There’s always an agenda. There’s always the chick who’s too shy to just text that one dude, so she wants to hit this other place so she could maybe run into him. Erin’s concerned about where the drink specials are. I’m worried about how we’re getting back and don’t want to go downtown. There are always so many extenuating circumstances!
But when you’re in a city full of people you don’t know, that agenda dissolves.
I was happy to be at the mercy of whoever had the next fun suggestion. I felt like I could do whatever I wanted and the night was just saturated with potential. I can’t remember the last time I felt that way in Tuscaloosa.
Let me tell y’all—this bar redefined “ratchet.” There was an elevated cage that you could climb into, rules be damned. There was a mechanical bull. An endless row of beer pong tables. It was like an alternate universe where all of those stupid high school party movies were morphed together under one glorious roof.
I fell asleep in the cab on the way back to Raleigh late that night, promising myself I would always remember it.
We spent all of Sunday at the lake with a very nice man named Bill who was kind enough to let about 30 people come out on his boat for the entire afternoon. Never one to learn a lesson the easy way, I got pitilessly sunburnt.
The lake was definitely the highlight of the trip, because I got to spend some quality time with a lot of the people who I had just recently met. But by nature of the new new people on the boat that day, the other new people now became the old new people. It’s a weird phenomenon, but I felt like I was apart of the group.
Monday morning came far too soon, and it was time for me to leave. I hugged my friend goodbye and made my way through the maze of hallways and lobbies to my car, alone this time.
The energy that characterizes a return is so radically different than the energy that permeates a departure (anyone who’s ever been on vacation knows that). I felt electric with nerves and expectations when I had entered my vehicle three days prior, and now all I felt was tired.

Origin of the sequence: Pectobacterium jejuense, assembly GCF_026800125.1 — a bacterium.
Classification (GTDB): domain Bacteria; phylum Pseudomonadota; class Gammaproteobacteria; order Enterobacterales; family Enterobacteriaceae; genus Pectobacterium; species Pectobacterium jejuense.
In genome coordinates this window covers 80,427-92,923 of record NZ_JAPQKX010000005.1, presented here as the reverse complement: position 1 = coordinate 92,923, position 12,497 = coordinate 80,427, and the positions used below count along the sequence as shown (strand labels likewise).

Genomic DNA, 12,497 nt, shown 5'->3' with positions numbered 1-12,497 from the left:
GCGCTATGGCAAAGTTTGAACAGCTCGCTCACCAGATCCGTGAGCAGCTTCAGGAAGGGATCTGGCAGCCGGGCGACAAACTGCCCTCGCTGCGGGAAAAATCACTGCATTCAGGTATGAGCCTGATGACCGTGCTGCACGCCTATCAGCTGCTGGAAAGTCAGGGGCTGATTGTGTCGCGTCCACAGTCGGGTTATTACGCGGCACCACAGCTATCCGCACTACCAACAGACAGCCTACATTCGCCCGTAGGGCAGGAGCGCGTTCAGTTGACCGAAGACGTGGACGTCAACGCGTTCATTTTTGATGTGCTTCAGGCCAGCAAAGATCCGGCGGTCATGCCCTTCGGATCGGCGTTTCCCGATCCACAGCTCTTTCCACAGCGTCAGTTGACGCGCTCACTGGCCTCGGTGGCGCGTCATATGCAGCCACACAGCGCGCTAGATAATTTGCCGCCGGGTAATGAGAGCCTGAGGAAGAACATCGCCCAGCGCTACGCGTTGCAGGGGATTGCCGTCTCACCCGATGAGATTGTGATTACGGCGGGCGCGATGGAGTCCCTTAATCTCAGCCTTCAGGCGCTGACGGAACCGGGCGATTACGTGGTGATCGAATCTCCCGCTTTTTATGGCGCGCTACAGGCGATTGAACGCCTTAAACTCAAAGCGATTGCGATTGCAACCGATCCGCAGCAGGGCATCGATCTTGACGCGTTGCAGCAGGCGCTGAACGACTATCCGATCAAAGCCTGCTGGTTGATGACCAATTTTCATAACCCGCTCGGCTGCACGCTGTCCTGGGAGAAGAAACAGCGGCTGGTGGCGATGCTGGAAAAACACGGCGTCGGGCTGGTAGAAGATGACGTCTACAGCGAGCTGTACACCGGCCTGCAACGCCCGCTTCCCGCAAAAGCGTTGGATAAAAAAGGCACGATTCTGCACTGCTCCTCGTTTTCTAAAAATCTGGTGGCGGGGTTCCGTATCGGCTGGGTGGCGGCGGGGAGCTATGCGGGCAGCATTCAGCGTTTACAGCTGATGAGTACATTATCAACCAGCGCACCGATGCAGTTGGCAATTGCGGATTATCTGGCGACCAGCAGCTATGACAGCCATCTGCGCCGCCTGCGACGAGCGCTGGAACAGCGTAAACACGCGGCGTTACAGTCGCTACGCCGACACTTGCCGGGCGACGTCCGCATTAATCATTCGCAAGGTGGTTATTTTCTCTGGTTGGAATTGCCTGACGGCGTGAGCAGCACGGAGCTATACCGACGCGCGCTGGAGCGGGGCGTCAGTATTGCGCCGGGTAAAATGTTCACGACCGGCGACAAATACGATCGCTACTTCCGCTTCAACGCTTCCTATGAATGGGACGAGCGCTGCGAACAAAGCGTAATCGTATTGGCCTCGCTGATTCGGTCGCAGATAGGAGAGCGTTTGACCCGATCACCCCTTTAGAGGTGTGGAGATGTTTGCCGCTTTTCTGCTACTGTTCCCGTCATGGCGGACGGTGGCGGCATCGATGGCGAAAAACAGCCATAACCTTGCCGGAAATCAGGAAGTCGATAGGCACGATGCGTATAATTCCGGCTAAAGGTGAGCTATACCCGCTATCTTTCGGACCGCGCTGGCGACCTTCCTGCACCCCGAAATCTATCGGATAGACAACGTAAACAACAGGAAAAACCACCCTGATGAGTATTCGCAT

A sad song came on shuffle about an hour into my drive, and I burst into tears. I know it’s strange to miss people you barely know, but I did! I already missed them. I already missed how I had felt for those blissful 72 hours of spontaneous uncertainty. I missed my friend who, before this trip, was just a memory from last summer, but now felt like so much more than that.
Life is so weird sometimes. You get all amped up about leaving home to have an adventure, but you assume that as soon as it’s over you’ll be ready to return to what you know. I never thought I’d ever find a place where Alabama wasn’t a tempting return.
I wanted to do something independent and free-spirited and take a random trip to have fun and get away, but I ended up discovering a side of myself that I had almost forgotten existed.
I love my life in Bama and all the people in it, but getting too comfortable in one spot is the fastest way to stagnate personal growth. I think the side of me that resurfaced in Raleigh is the same side that pushed me to move eight hours away for college in the first place: the allure of a new experience and the chance to start over fresh.
Doing something out of the ordinary can feel weird, but it’s weird in the best possible way. There’s something strangely empowering about popping in on a random group of people’s lives for a weekend and getting the chance to reveal yourself to them for the first time. In a weird way, you’re kind of revealing yourself to you, too.
I spend so much time with the same people who know what to expect from me. They know I’m the one who writes every single event in her agenda, washes her pillowcases twice a week and never skips a workout. It was fun to get to be someone else for a few days in a place where nobody knew what to expect from me.
I don’t know what I was looking for when I went to Raleigh, but I think I found it.
The fine print: